The problem I see here is twofold. First of all, a 'costly' client today may not be costly in the future. In our previous example, the staff, who often phone up the helpdesk for assistance may, after a time, become intimate with the product and strong advocates, internally promoting the purchase of new versions or add-on accessories.

They will go onto forums, their blog, twitter etc. and sing the praises of the product's functionality (which, in reality, is probably no different to the competitor's but they just know how to use it) and they will also move onto other companies and encourage them to use the same product.

By pushing people into long queues or onto often poorly designed support web pages with poorly designed knowledge base search engines, client adoption suffers and no one will sing the praises of the excellent post-sales support or product functionality. If you are going to try and make a customer more 'profitable' make sure the methods you use and the experience of the customer do not reflect poorly on the business. Otherwise, word of mouth suffers, customer upskilling suffers and a client who is a dog today will never become the star they could have been.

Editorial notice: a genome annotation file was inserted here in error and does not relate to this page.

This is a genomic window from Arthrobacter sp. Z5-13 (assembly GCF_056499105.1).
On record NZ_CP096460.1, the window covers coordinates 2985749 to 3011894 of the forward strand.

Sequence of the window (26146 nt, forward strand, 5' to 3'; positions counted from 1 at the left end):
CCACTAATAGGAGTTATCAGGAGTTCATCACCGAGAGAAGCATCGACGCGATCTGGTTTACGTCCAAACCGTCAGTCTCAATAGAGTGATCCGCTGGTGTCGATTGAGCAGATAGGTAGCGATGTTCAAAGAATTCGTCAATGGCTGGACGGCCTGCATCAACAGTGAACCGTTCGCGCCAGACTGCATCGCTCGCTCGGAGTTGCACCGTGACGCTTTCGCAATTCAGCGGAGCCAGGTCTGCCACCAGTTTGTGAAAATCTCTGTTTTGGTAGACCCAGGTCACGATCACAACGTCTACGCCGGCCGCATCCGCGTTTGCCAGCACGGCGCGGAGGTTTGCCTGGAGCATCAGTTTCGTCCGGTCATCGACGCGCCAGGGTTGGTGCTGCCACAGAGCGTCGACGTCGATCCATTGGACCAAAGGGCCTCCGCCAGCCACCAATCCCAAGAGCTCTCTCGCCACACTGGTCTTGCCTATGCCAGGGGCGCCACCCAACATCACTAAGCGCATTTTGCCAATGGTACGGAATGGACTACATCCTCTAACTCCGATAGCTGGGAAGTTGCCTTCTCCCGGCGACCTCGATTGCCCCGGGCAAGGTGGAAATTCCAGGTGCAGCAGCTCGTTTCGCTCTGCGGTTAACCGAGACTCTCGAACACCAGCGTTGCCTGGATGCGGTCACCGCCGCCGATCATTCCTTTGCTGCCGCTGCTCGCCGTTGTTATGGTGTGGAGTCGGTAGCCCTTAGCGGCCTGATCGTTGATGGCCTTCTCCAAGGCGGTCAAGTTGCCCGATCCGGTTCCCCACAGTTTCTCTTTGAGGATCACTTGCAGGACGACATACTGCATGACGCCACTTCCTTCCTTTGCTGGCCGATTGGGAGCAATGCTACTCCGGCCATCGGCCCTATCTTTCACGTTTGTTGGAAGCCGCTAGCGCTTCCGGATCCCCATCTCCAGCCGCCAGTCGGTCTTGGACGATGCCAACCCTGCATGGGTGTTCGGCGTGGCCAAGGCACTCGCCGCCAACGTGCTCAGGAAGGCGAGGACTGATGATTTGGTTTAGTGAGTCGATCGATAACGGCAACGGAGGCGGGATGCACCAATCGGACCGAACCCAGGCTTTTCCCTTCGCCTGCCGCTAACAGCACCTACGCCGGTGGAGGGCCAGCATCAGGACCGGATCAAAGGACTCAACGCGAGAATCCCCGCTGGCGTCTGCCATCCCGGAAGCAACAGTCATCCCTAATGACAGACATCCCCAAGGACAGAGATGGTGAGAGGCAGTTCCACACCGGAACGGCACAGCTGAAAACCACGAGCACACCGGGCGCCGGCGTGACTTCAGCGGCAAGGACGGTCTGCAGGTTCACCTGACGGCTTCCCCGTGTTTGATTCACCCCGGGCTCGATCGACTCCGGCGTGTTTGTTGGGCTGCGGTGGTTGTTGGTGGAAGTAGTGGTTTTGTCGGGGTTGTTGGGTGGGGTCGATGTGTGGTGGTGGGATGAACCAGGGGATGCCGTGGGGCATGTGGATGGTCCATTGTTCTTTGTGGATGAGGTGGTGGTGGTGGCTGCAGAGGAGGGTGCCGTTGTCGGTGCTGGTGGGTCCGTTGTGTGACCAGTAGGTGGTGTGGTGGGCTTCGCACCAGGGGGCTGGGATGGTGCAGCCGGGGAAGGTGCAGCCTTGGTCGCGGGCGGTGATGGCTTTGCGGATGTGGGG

Don't get me wrong, I've known plenty of 'tire kickers' in my time and I still have a few lurking around but if I have the capacity to assist them or direct them to useful information, it costs me nothing more and there is the chance they will either promote me to others or engage with me later down the track.

Routing customers to long queues is disrespectful and offensive but offering an excellent support site with an intelligent layout and functioning knowledge base search engine or wiki is an excellent way to service customers at a reduced cost. Even better, offer up a forum where customers can interact with each other and support themselves. Not only will the customers get access to a vast body of knowledge, you get frank and honest opinions on your products and where they can be improved.

When is a Good Time to Cull and How to do it?
A great time to cull is when you are over capacity in servicing clients. At this point you have two options; either increase supply or reduce demand. Increasing supply, in most cases, means growing the business. Reducing demand essentially means getting rid of clients.